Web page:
Regulators Call for the Disclosure of the Chemicals Used in Fracking Process

Have you noticed anything unusual about your energy bill lately? In contrast to everything else within the U.S. economy, prices in the energy sector are actually going down. The decrease in energy prices, particularly natural gas, is attributable to a single technological advancement in the oil and gas industry – hydraulic fracking.

Hydraulic fracking is a well stimulation technique that involves spraying a highly pressurized fluid into a deep rock formation, which in turn releases the natural gas or oil from the rock and allows it to flow into the well for retrieval. The pressurized fluid sprayed in the well is composed of water, sand, and various chemicals designed to lubricate and extend the life of the extraction process.

lake possibly affected by chemicals used in fracking
Campers set up near a lake while fracking operations occur in the background. There is growing concern regarding whether or not the lake is safe from contaminations.
Image source: Ostroff Law via

Although some have argued that the economic benefit of fracking has muffled all critics of the process, the debate over the safety of fracking isn’t over yet. Recently, state regulators, concerned about groundwater contamination and other health effects potentially caused by the chemicals used in fracking have begun to implement chemical disclosure rules. The new regulations require oil and gas companies to disclose the specific chemical ingredients used in the fracking process.

The reasons why there is a growing demand for the transparency regarding the chemicals used in fracking include the following:

  • Drinking Water – Many of the areas where there is a large amount of fracking, like California and Texas, are currently in a severe drought. The situation has forced many communities to tap into groundwater for agricultural irrigation and even drinking water. However, there is some concern that the groundwater has been contaminated by the chemicals used in the fracking process and has rendered it unfit for human consumption.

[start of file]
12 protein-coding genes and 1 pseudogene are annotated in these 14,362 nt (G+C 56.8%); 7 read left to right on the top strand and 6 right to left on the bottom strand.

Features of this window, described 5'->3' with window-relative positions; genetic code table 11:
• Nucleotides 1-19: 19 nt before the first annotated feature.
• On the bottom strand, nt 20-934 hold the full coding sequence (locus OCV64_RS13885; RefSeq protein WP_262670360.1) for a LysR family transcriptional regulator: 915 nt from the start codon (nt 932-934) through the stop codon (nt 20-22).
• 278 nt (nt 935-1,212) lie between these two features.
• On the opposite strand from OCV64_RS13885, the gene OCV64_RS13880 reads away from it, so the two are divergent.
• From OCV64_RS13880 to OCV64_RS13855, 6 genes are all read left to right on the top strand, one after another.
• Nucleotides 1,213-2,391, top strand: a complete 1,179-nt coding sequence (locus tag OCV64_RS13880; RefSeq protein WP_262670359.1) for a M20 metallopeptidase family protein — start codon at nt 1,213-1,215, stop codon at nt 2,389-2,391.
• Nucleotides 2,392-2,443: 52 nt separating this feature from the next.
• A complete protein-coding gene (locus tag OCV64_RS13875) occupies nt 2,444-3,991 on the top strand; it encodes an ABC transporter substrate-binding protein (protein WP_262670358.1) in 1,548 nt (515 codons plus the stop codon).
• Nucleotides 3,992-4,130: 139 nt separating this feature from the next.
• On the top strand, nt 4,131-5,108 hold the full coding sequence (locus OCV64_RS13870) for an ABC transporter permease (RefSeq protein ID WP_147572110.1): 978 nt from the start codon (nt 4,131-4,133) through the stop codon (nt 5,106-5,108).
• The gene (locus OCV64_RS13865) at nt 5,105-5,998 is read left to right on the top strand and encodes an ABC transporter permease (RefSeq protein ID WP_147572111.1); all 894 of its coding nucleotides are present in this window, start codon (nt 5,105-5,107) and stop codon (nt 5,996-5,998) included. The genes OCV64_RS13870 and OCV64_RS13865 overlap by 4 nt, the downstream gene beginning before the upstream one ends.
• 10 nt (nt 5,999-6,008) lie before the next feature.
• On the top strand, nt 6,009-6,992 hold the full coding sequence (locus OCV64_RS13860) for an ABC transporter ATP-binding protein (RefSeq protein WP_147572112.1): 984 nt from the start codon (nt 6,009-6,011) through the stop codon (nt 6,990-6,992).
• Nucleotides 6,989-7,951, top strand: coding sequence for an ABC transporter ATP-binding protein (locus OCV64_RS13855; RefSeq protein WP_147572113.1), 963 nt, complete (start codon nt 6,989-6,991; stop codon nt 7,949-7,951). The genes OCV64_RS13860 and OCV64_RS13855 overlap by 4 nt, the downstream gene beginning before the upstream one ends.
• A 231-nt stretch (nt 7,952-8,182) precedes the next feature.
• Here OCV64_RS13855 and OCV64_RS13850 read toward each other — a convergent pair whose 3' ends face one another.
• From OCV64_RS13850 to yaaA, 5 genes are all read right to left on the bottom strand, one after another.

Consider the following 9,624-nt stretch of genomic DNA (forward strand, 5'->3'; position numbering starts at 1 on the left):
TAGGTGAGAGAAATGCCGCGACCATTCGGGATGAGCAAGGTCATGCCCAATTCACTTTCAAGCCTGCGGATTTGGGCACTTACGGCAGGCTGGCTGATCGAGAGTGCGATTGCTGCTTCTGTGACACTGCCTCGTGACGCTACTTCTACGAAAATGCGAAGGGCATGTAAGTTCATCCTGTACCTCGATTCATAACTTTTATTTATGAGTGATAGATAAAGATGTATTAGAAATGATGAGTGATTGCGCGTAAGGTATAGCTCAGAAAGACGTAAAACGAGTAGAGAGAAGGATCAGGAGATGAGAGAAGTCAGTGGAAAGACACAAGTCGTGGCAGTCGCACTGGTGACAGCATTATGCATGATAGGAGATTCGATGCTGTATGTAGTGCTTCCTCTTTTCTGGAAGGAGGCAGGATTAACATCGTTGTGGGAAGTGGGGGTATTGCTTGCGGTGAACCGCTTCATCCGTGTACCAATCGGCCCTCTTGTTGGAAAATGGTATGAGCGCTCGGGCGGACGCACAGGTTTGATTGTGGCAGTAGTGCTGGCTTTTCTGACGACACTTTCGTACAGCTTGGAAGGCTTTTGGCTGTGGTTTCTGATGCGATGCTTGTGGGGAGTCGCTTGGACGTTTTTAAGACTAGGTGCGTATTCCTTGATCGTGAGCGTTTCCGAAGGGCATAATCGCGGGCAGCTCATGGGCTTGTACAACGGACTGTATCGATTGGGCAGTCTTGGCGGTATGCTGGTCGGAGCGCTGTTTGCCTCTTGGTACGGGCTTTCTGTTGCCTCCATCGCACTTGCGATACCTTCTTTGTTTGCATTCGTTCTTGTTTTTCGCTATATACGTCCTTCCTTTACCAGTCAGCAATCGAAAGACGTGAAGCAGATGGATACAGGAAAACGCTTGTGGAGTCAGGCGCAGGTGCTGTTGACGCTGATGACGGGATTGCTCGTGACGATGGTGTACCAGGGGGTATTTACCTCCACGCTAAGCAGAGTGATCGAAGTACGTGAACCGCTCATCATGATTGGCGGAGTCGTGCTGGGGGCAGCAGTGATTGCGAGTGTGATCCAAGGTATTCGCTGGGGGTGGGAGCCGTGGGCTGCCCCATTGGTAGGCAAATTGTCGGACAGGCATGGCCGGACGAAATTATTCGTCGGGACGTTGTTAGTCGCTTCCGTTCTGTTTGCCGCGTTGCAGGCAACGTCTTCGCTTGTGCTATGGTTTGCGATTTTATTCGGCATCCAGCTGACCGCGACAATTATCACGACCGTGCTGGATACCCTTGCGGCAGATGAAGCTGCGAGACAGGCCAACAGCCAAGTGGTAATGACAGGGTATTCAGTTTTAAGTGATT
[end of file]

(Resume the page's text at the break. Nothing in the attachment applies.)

• Public Safety – Last June, a fire broke out at a Halliburton fracking site in Ohio. It took firefighters an entire week to put out the fire, which ultimately caused some 30 explosions and the release of tens of thousands gallons of chemicals into a local creek, killing an estimated 70,000 fish. The effort to protect the safety of nearby communities as well as contain the fire was hampered by the lack of specific knowledge regarding the types of chemicals that were stored at the site.
  • Environmental Impact – According to biologists, we are unsure of the environmental impact that fracking chemicals have on plants and wildlife. The growing concern in this area is particularly around spills and wastewater disposal, presuming that remnants of the chemicals may still be in the wastewater.

Of the thirty states where fracking now regularly occurs, only six currently require the disclosure of chemicals used. Most of the six only require the disclosure of chemicals to regulatory boards and not the general public (in order to protect the trade secrets associated with the chemical mix). However, as concern for the three issues discussed above continues to grow, oil and gas companies should expect more regulators to begin to take action. Notably, a recent law passed in Texas requires the public disclosure of all fracking chemicals used in the production of a fracking oil well.

Since more public and safety officials seem to be on a path leading to the required disclosure of chemicals, it would be wise for oil and gas companies to begin to take steps today that will reduce the cost of reporting when it is required. A simple way to track chemicals used in fracking is with a chemical management system.

The benefits of a chemical management system include the ability to digitize all of the associated safety information associated with a chemical. Once digital, the information can be easily manipulated into whatever format regulatory agencies require. In addition, barcode and tagging systems can facilitate the identification and tracking of specific chemicals stored at a site.

Even though energy prices have dropped, regulators are worried that we are not reducing expenses but rather shifting costs to address groundwater, public safety and the environment. Oil and gas companies that wish to work with regulators to ensure the continued growth of the oil and gas industry need to find simple ways to manage the information associated with the chemicals used in fracking, as well as the location of these chemicals.

Accelrys CISPro is designed to track information associated with the proper use and handling of chemicals in addition to the location of each chemical. For more information about this product, please visit our website today.

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